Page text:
Life in Ancient Greece
Inspired by Beauty, Life, and Spirit: A Celebration of Greek Culture (July 27, 2012–April 21, 2013)
Beauty, Life, and Spirit: A Celebration of Greek Culture features many ancient objects from Greece from the collection of the Buffalo Museum of Science, in combination with more recent creations in the Collection of the Albright-Knox Art Gallery. This lesson plan features these ancient objects.
Table of Contents
- Learn about many aspects of daily life in ancient Greece
- Learn about the method for pottery-making in ancient Greece and the parts of a pottery vessel
- Learn about a variety of objects and pottery vessels from ancient Greece
- Compare aspects of life in ancient Greece to life today
Much of what we know about life in ancient Greece comes from the study of beautifully decorated vessels made by Greek artisans, like those in this exhibition. Pottery-making was a skill passed down from generation to generation. The use of a particular pot determined its shape. It will be helpful to review slide #6 from the presentation while reviewing the following material.
Wine was the most common beverage in ancient Greece. Wine could be spiced and flavored, and was sometimes heated. Since drinking undiluted wine was considered barbarous, it was mixed with water in vessels called kraters (3a and 3b). Kraters in ancient Greece took several different forms, two of which two of which are bell kraters (3a), shaped like inverted bells, and calyx kraters (3b), resembling the calyxes of flowers. The liquid was then transferred to oinochoai (singular oinoche) (2), or pitchers, to pour into a wide variety of cups. Two-handled kantheroi (singular kantheros) (11) were favorite wine cups and are often seen in the hands of Dionysus, the god of wine. Rhytons (12), special drinking cups shaped like animals, imitated earlier, metal vessels used in ancient Persia. Kylixes (singular kylix) (5) were shallow, bowl-like cups most frequently used at symposia, which were intellectual meetings to discuss predetermined topics. In ancient Greece, wine drinking was an expected and integral part of a symposium, but since the goal was for its effects to provide greater clarity of thought rather than to cause inebriation, wine was intentionally consumed in moderation.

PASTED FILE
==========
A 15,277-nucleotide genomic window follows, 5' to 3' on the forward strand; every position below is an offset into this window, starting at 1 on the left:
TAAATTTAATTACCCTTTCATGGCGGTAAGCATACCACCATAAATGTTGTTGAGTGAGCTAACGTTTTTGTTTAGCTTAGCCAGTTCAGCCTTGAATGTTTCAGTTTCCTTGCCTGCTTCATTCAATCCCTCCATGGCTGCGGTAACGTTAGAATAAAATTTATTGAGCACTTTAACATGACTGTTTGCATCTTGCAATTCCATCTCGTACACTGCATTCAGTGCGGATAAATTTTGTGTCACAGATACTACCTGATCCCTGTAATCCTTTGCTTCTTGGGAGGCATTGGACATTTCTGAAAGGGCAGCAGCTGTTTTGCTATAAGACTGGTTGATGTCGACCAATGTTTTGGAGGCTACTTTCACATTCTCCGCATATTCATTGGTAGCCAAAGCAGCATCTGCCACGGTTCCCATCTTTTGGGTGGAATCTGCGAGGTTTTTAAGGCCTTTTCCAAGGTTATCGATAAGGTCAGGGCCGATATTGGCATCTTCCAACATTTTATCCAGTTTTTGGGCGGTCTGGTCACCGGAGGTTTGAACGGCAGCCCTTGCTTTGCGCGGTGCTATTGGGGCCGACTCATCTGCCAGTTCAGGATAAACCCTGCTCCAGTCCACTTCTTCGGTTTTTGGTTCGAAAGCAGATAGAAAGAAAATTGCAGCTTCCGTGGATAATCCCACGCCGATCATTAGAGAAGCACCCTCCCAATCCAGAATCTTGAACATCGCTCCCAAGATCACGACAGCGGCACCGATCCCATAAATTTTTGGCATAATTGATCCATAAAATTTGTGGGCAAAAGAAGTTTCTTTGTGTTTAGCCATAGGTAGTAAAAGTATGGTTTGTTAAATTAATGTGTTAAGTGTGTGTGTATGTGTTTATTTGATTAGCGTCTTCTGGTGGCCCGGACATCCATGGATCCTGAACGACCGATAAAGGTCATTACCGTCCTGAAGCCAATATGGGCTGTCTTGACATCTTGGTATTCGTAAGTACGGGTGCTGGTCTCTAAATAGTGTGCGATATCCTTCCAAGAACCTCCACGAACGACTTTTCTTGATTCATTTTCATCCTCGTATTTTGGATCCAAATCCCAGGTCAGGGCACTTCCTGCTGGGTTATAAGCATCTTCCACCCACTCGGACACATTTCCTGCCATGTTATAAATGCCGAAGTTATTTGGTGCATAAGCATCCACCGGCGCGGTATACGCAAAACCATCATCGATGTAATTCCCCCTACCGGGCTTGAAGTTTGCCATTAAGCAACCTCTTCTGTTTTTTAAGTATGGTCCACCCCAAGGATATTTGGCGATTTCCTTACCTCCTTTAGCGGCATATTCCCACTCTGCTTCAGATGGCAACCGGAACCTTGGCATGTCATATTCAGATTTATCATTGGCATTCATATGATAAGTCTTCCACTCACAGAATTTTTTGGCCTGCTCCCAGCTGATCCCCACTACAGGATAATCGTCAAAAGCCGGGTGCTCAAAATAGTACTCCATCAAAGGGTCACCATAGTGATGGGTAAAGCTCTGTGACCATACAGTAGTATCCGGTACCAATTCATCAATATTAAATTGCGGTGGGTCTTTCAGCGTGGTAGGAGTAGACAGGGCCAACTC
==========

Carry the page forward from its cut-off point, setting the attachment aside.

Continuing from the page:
Holding and Pouring Oil
Oil, especially olive oil, continues to be one of Greece’s most exported resources. In ancient Greece, lekythoi (singular lekythos) (6) were vessels used for holding and pouring oil; they were often awarded as prizes to the winners of athletic competitions. The olive oil contained in the vessel would have been very valuable, prized around the Mediterranean and used for cooking and washing, and in oil lamps and beauty products. Lekythoi with white backgrounds were used almost exclusively as funerary vessels. They contained oil used for washing and anointing the body of the deceased, or were presented as an offering at the tomb.
Holding, Carrying, and Drinking Water